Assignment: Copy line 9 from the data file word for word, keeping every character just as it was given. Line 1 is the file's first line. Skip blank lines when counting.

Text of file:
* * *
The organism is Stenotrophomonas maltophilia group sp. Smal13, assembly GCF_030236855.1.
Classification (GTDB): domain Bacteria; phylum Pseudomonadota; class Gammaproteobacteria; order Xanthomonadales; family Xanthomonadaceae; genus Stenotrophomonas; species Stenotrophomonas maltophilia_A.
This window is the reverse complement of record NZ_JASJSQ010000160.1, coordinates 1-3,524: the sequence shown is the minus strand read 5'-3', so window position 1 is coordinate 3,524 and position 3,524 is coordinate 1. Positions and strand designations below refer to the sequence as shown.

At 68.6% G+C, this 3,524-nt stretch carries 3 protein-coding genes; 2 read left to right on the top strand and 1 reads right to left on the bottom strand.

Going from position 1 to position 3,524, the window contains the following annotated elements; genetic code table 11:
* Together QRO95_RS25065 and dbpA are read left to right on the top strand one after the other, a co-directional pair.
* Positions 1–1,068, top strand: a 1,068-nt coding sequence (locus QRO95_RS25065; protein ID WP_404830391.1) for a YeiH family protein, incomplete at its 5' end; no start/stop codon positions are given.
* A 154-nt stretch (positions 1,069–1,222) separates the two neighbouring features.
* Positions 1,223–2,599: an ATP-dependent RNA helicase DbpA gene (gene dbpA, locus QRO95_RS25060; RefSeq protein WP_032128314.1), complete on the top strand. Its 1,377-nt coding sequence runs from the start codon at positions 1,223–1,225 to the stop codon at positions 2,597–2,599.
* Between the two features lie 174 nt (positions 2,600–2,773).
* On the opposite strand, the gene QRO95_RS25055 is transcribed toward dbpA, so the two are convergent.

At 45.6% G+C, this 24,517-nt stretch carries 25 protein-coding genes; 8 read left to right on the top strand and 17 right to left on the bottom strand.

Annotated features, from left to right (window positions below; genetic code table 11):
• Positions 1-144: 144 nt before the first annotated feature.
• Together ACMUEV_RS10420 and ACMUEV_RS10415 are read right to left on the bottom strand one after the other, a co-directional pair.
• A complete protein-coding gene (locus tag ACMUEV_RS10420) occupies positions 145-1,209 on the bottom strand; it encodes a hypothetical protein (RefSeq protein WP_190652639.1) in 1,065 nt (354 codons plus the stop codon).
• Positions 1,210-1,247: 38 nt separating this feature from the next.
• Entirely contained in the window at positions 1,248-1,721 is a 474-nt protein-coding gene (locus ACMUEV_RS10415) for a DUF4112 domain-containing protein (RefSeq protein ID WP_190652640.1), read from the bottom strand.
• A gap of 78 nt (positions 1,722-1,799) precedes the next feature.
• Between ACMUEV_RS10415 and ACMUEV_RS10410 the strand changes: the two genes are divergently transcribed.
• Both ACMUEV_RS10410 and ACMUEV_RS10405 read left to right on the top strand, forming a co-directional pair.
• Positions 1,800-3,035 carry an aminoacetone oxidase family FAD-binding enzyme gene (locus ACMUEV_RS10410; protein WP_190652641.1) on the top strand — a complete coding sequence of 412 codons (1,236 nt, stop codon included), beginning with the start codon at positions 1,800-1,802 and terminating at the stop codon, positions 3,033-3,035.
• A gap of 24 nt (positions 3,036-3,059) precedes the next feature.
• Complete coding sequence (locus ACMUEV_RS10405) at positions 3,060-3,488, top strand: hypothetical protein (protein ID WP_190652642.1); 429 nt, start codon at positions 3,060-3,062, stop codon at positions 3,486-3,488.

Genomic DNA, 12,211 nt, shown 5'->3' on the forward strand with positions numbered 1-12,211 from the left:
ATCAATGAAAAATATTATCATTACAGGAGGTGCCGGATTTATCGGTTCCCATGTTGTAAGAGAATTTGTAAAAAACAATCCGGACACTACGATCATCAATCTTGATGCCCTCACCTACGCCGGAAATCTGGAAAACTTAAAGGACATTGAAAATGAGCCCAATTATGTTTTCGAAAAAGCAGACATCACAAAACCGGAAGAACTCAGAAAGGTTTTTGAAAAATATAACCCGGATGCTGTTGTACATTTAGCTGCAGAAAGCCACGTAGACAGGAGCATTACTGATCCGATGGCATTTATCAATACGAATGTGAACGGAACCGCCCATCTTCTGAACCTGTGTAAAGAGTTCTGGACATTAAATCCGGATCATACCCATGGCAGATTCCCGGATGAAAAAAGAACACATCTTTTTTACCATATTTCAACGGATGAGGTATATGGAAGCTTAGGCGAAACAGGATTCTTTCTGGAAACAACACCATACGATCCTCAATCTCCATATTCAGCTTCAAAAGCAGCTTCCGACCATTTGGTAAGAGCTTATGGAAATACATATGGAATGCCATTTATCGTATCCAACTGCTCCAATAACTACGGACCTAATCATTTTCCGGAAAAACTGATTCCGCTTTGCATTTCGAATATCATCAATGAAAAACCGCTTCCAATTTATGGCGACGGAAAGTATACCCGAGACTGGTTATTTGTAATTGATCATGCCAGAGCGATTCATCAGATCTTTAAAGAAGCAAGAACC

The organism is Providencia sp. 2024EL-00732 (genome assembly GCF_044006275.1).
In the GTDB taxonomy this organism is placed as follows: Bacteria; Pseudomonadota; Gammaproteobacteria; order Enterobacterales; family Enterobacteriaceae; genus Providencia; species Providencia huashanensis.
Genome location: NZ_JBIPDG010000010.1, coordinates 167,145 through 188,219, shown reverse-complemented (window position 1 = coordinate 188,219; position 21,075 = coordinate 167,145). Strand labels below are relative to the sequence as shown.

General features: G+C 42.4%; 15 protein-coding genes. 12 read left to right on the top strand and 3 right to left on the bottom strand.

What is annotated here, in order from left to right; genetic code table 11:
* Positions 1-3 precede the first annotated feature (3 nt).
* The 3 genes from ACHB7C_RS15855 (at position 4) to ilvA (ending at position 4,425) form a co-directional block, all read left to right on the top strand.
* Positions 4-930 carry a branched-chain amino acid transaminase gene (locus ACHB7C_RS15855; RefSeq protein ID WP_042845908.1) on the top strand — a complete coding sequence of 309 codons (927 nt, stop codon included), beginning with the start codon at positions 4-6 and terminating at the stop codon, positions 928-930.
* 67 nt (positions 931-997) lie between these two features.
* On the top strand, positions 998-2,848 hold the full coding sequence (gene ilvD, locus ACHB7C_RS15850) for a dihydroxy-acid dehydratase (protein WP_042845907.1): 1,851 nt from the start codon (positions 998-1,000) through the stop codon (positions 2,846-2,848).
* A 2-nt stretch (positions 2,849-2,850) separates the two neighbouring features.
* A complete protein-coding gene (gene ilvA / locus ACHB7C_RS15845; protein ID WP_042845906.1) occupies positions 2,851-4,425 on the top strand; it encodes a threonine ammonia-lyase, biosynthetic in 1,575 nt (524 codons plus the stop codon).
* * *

* Positions 1,223–2,599: an ATP-dependent RNA helicase DbpA gene (gene dbpA, locus QRO95_RS25060; RefSeq protein WP_032128314.1), complete on the top strand. Its 1,377-nt coding sequence runs from the start codon at positions 1,223–1,225 to the stop codon at positions 2,597–2,599.